Steve Lefever1,2, Frauke Coppieters1,2, Daisy Flamez3, Jo Vandesompele1,2
1Ghent University, Center for Medical Genetics Ghent, Ghent, Belgium;
2pxlence, Dendermonde, Belgium;
3Ghent University, Biomarked, Ghent, Belgium
Targeted resequencing has become an important application in clinical diagnostics. A wide range of target enrichment approaches are available, enabling the customer to focus on regions of interest. This not only reduces sequencing costs per sample but also facilitates downstream data analysis considerably. Due to its flexibility in design, high sensitivity and specificity, the polymerase chain reaction (PCR) is particularly well suited as enrichment strategy.
We developed and validated a primer design tool to generate one million PCR assays for both fresh frozen and formalin fixed paraffin embedded (FFPE) samples, covering over 99% of the human exome. Assays were designed to generate equimolar and specific amplification using uniform PCR conditions. Several proof-of-concept studies using the pxlence assays have been published. NGS gene panels were developed for congenital blindness (16 genes), deafness (15 genes) and various cancer types (16 genes). Uniform sequencing coverage has been achieved using different library preparations and sequencing instruments (GS FLX, Roche; GAII, MiSeq, Illumina). To date, the Center for Medical Genetics in Ghent uses the pxlence assays in a high-throughput singleplex enrichment workflow to replace Sanger sequencing-based diagnostic tests with NGS.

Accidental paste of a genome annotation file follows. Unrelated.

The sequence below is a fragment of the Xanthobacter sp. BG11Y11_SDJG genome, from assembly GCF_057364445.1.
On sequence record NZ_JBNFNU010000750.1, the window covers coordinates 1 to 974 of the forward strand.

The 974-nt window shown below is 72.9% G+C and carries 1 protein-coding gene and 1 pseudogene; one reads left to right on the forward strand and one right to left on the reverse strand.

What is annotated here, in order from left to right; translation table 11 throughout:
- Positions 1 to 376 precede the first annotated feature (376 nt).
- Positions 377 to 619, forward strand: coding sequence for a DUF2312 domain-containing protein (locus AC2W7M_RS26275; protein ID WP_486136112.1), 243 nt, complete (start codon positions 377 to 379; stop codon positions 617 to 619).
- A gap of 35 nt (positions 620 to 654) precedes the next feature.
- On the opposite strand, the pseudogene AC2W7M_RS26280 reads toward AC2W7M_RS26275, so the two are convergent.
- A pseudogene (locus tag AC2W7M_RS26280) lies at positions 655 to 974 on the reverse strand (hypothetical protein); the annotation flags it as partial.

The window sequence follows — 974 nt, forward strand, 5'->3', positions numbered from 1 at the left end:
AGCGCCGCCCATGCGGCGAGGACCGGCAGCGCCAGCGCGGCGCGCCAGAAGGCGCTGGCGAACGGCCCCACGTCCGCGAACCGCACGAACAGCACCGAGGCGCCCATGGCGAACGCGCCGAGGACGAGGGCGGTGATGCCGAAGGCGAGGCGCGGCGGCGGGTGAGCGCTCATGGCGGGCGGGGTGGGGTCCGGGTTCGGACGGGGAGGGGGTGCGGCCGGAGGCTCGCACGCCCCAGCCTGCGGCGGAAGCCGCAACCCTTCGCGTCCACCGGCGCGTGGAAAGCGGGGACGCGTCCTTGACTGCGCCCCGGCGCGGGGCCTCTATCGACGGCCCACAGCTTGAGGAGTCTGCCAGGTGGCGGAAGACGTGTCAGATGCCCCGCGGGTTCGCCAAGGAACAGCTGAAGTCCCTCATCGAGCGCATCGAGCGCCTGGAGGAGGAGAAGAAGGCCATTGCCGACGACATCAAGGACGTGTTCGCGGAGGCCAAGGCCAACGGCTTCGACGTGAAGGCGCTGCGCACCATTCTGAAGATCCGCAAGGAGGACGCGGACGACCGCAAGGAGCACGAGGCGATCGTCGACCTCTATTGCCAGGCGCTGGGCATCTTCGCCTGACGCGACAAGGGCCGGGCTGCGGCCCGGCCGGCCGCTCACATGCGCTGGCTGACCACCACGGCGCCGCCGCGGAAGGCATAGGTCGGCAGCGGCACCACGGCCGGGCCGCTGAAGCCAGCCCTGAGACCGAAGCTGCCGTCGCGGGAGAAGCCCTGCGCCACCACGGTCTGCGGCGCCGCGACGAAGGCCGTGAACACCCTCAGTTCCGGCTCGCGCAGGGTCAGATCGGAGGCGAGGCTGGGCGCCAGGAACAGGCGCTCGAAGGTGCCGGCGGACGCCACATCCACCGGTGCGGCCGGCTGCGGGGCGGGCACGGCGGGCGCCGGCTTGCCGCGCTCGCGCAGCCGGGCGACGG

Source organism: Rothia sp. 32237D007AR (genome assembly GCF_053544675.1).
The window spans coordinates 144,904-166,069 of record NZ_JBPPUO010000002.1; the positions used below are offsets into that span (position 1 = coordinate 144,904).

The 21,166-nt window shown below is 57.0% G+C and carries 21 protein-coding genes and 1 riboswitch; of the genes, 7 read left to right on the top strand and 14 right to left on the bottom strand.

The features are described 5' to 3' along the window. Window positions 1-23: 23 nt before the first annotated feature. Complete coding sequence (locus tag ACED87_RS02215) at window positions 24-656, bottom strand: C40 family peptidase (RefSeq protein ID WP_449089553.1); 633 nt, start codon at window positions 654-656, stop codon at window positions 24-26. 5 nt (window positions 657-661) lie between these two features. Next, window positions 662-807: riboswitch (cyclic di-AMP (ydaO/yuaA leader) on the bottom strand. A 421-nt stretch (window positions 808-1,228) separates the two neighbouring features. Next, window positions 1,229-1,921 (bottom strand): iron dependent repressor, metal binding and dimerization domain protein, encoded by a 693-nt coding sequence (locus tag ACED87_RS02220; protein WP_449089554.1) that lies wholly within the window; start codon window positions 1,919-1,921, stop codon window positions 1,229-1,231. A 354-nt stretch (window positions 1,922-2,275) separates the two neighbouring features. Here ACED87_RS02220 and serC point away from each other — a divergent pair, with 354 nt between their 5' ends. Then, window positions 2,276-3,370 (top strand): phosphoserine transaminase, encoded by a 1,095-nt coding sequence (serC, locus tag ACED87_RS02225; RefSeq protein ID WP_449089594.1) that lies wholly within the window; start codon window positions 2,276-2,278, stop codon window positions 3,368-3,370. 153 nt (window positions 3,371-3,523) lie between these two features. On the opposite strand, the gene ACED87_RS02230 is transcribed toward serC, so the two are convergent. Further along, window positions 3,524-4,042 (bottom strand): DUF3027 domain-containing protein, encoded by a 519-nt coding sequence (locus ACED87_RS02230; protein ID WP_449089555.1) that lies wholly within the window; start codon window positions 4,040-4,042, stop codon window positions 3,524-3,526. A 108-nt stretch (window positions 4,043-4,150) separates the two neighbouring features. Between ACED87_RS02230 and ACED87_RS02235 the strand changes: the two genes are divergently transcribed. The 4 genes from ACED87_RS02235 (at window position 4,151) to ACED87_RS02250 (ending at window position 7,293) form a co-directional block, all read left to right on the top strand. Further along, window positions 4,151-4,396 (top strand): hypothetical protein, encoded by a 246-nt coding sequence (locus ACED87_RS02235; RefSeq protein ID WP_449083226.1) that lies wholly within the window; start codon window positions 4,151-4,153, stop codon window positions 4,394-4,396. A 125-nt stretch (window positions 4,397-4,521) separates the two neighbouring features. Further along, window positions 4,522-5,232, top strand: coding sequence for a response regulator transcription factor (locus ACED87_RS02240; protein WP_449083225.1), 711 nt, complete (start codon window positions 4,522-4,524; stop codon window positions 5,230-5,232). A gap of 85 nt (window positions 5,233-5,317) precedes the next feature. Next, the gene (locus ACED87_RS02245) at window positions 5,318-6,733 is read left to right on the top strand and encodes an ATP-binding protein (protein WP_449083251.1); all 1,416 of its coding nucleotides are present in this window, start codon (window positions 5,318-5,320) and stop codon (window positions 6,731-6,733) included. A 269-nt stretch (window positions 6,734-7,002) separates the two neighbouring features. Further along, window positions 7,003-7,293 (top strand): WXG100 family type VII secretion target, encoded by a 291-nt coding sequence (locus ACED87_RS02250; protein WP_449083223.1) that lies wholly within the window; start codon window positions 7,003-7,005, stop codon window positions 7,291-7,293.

Due to the excellent performance of both the design pipeline and the generated primer pairs, a spin-off called pxlence (pronounced ‘pixellence’) was recently founded. Its short-term goal is to provide customers easy access to the predesigned assays, enabling them to enrich any exonic region or confirm any variant of interest through either NGS or Sanger sequencing. More information is available at www.pxlence.com
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